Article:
To re-invent America, we must realize that collaboration is the currency of the 21st century. It must be the way we work with our customers, with our employees, with our government, and with our global society.
Transformation isn’t easy. It’s a two step process: we change the way we think and then we change the way we act. It begins with a vision.
My company’s VP of Business Development recently ended a meeting with a lesson he learned from his days racing motorcycles. He described how the race heats up and the motorcycles are churning up dust, and swerving into each other. He said the most important lesson he learned is that “where you look is where you go.” If you turn to the side, you go to that side. The lesson is: If you know where you want to end up, keep looking in that direction.
Reinventing America means creating a new vision -- and keeping our eyes on that vision as we move forward.
I'm most grateful for this honor and for chance to speak to you tonight, and I'd like to leave you with these thoughts.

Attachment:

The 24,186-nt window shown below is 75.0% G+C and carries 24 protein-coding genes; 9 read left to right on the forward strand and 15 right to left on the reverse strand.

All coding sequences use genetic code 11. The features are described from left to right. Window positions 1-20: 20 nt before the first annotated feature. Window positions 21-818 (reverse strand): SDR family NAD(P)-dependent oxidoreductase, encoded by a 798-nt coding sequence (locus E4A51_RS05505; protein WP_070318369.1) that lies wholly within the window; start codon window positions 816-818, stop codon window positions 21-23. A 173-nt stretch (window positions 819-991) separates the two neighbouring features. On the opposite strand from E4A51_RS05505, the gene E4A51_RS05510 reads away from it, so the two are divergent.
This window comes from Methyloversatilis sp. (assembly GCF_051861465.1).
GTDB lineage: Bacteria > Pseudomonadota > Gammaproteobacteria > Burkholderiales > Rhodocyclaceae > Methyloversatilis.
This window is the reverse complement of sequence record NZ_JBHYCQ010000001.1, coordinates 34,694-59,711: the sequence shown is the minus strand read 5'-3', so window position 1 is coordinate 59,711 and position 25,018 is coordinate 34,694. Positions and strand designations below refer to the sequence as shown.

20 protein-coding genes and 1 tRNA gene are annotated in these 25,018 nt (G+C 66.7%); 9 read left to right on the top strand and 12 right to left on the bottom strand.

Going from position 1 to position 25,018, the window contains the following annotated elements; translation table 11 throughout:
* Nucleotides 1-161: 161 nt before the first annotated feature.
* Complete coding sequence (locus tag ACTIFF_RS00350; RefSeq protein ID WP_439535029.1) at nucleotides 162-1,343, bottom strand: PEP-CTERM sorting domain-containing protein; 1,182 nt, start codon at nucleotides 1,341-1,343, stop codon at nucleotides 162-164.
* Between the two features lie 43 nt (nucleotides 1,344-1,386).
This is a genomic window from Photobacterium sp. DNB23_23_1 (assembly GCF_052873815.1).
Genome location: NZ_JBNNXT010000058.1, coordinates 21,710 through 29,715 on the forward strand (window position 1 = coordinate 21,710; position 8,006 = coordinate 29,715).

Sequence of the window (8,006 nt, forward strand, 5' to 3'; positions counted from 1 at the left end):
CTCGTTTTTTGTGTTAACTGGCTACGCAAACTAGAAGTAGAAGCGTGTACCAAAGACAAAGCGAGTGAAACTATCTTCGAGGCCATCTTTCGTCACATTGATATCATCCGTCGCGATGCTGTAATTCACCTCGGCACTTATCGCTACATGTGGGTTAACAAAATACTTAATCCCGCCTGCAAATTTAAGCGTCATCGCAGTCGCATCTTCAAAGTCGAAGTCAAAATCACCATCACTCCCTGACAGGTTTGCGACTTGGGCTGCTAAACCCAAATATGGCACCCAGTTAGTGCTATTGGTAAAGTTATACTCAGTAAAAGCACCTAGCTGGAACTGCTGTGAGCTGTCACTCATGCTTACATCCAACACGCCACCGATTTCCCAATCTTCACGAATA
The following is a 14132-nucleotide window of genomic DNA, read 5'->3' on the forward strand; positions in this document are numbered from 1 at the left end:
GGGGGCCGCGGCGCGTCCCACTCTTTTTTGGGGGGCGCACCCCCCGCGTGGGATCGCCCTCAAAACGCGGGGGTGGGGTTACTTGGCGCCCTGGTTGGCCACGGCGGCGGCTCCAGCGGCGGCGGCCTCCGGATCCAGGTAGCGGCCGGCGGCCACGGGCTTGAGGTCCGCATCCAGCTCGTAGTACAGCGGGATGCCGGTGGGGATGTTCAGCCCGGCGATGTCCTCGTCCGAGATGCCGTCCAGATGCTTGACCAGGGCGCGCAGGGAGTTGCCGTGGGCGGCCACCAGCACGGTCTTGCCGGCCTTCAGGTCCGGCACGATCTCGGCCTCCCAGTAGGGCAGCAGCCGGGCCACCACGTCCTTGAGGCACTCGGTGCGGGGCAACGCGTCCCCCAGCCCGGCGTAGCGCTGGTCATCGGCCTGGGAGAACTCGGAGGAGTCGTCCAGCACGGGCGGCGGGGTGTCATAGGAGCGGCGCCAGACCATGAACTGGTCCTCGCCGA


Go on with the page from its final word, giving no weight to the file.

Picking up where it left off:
Step beyond the boundaries.
Reach across the aisles.
Think in new directions.
And keep your eye on where you’re going.
About Ann M. Drake
Ann Drake is the chief executive officer of DSC Logistics, one of the leading supply chain management companies in the U.S. and one of the top woman-owned companies in Illinois. Since becoming CEO in 1994, Drake has guided DSC’s transformation from 22 separate companies into an integrated operation with a nationwide network and partnerships with some of the most dynamic, most successful companies in the world.
Drake is on the Board of Directors for A.M. Castle & Company, serves as vice chair of the Business Advisory Committee for the Northwestern University Transportation Center, and is on the Board of Governors for the Metropolitan Planning Council. She is an active member of many civic and professional organizations, including the Committee of 200 (C200), The Chicago Network (TCN), the International Women’s Forum, the Council of Supply Chain Management Professionals (CSCMP) and the Warehousing Education and Research Council (WERC).
She received Ann received her undergraduate degree from the University of Iowa and her Master of Business Administration degree from the Kellogg School at Northwestern University.